(b. 1819, Ornans, d. 1877, La Tour-de-Peilz)
The Studio of the Painter1855
Oil on canvas, 359 x 598 cm
Musée d'Orsay, Paris
The subtitle of the huge painting is Real Allegory of Seven Years of My Artistic and Moral Life. Courbet did not like to talk about his art, but made an exception for this work: "It is the moral and physical story of my studio. ... it is the world that comes to be painted. .. .The painting is divided into two parts. I am in the middle, painting. On the right are... friends... On the left, the other world of trivial life..."
In 1854, Courbet began work on The Studio which he would like to submit for the Exposition universelle. Courbet described the painting in a letter: "I see society with its concerns and passions; it is the world that comes to be painted.... The scene takes place in my atelier in Paris. The painting is divided into two parts. I am in the middle, painting. On the right are the shareholders, that is, friends, workers, devotees of the art world. On the left, the other world of trivial life, the people, misery, poverty, wealth, the exploited and the exploiters, the people who live off death."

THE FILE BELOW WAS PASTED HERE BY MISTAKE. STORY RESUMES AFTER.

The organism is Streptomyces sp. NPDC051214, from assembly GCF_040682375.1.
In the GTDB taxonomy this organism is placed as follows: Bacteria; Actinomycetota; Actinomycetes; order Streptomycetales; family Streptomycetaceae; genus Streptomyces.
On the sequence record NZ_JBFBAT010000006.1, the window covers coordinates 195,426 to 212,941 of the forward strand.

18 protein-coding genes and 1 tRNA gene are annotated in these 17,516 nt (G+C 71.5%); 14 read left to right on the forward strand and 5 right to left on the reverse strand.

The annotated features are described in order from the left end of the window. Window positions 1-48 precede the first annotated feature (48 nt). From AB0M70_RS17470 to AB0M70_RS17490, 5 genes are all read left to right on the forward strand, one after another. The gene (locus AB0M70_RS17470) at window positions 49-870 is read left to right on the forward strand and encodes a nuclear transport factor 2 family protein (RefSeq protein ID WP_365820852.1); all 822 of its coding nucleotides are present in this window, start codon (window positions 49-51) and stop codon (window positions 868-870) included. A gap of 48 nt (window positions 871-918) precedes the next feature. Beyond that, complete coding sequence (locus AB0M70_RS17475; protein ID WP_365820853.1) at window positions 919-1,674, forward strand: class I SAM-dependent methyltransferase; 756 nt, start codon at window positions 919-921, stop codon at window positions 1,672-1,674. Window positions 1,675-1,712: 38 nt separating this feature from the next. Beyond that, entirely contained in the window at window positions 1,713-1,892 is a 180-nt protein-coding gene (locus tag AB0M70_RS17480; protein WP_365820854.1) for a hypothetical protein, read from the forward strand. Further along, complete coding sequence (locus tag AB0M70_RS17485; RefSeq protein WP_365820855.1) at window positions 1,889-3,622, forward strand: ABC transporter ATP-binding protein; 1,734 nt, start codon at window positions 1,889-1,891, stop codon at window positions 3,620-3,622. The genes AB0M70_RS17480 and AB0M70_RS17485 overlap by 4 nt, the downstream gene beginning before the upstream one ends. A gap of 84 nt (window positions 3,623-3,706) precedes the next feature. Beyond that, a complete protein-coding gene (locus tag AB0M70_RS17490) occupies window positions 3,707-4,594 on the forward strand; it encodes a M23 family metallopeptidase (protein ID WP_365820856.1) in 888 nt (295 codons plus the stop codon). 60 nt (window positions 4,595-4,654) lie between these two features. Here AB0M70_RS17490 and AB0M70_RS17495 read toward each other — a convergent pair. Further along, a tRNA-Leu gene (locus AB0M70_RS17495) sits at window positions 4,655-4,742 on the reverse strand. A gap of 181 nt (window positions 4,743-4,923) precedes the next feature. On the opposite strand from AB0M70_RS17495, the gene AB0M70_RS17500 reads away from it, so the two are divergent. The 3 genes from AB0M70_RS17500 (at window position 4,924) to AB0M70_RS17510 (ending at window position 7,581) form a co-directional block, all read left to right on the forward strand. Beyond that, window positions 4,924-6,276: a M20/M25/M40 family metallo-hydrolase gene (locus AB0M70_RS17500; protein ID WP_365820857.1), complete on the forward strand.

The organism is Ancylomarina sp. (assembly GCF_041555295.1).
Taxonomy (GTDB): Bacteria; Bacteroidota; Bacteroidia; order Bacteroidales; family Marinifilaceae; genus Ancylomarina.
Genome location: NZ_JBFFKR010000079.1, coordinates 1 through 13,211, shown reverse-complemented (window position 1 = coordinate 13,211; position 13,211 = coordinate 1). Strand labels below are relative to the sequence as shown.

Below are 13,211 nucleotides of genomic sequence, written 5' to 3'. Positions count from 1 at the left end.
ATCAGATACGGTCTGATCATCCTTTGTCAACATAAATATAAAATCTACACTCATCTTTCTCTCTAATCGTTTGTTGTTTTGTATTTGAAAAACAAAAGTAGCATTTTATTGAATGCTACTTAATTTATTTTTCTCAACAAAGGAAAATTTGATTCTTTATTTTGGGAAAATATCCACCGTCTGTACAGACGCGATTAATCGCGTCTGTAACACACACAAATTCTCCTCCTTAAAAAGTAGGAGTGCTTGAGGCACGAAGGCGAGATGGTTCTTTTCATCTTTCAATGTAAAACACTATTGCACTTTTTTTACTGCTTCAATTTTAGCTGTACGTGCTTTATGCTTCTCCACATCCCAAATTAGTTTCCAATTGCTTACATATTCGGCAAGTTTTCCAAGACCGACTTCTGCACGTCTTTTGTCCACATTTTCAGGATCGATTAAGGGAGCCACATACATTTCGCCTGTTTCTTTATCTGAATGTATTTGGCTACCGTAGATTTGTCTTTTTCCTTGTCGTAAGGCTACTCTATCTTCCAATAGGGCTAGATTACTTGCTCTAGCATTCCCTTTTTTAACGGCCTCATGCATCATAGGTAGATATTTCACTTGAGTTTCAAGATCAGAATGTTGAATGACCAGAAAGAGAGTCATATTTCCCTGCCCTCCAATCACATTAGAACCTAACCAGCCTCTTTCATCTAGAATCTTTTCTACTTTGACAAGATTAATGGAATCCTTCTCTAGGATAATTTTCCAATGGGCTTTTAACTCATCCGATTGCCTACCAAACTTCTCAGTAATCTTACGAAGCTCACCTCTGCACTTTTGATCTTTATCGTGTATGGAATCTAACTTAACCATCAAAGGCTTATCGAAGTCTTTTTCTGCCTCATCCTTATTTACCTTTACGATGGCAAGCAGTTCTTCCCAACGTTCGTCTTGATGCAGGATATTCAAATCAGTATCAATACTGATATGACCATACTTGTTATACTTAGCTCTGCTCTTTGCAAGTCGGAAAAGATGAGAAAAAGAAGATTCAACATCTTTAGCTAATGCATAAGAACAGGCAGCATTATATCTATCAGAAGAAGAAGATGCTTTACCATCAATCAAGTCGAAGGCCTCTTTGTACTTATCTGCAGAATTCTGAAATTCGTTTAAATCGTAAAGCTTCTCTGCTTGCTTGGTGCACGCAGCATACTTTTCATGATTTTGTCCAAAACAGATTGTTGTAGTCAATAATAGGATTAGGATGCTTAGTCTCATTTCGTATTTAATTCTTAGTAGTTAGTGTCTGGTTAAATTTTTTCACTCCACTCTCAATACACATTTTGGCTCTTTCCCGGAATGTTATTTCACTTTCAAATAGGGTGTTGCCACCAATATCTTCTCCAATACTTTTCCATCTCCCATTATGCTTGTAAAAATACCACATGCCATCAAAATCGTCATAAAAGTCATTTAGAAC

The Studio presents a completely original synthesis and a thoroughly unexpected confrontation. There is no parallel in Courbet's later career for this generous, indeed baroque, vision, in which models and minds come together. Courbet sought to present the studio as an overall image of the role of art. He declared the autonomy and subjectivity of his perception in the face of history and the real world, both of which he had in his own way summoned into the studio. The master of ceremonies is seen painting a landscape, a practice that was to become increasingly central during the rest of his life. Meanwhile, the notion of a group portrait as homage or allegory in the spirit of Frans Hals, Rembrandt or Philippe de Champaigne, is perfectly achieved.
The painting was a success at the Exposition, however, it did not find a buyer, remaining rolled up in a corner of the rue Hautefeuille studio till 1881, when Courbet's sister Juliette, his sole heir, decided to sell it. By then it had become something of a burden. It raised 21,000 francs (some 3,200 euros). Only in 1920 was it acquired by the Louvre, finding its way to the Musée d'Orsay some sixty years later.